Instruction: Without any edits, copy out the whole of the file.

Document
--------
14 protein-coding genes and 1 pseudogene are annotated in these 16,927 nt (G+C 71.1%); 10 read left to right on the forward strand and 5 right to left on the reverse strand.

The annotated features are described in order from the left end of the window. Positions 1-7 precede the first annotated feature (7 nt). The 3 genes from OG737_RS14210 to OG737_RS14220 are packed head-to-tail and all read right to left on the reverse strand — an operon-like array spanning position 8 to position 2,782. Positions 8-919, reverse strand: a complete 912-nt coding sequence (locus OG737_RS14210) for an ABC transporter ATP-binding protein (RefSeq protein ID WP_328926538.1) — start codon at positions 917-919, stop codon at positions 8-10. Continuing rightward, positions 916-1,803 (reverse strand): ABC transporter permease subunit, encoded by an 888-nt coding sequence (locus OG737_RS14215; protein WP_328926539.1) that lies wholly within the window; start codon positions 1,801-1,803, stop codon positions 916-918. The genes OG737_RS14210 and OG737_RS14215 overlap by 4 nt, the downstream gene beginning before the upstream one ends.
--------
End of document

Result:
14 protein-coding genes and 1 pseudogene are annotated in these 16,927 nt (G+C 71.1%); 10 read left to right on the forward strand and 5 right to left on the reverse strand.

The annotated features are described in order from the left end of the window. Positions 1-7 precede the first annotated feature (7 nt). The 3 genes from OG737_RS14210 to OG737_RS14220 are packed head-to-tail and all read right to left on the reverse strand — an operon-like array spanning position 8 to position 2,782. Positions 8-919, reverse strand: a complete 912-nt coding sequence (locus OG737_RS14210) for an ABC transporter ATP-binding protein (RefSeq protein ID WP_328926538.1) — start codon at positions 917-919, stop codon at positions 8-10. Continuing rightward, positions 916-1,803 (reverse strand): ABC transporter permease subunit, encoded by an 888-nt coding sequence (locus OG737_RS14215; protein WP_328926539.1) that lies wholly within the window; start codon positions 1,801-1,803, stop codon positions 916-918. The genes OG737_RS14210 and OG737_RS14215 overlap by 4 nt, the downstream gene beginning before the upstream one ends.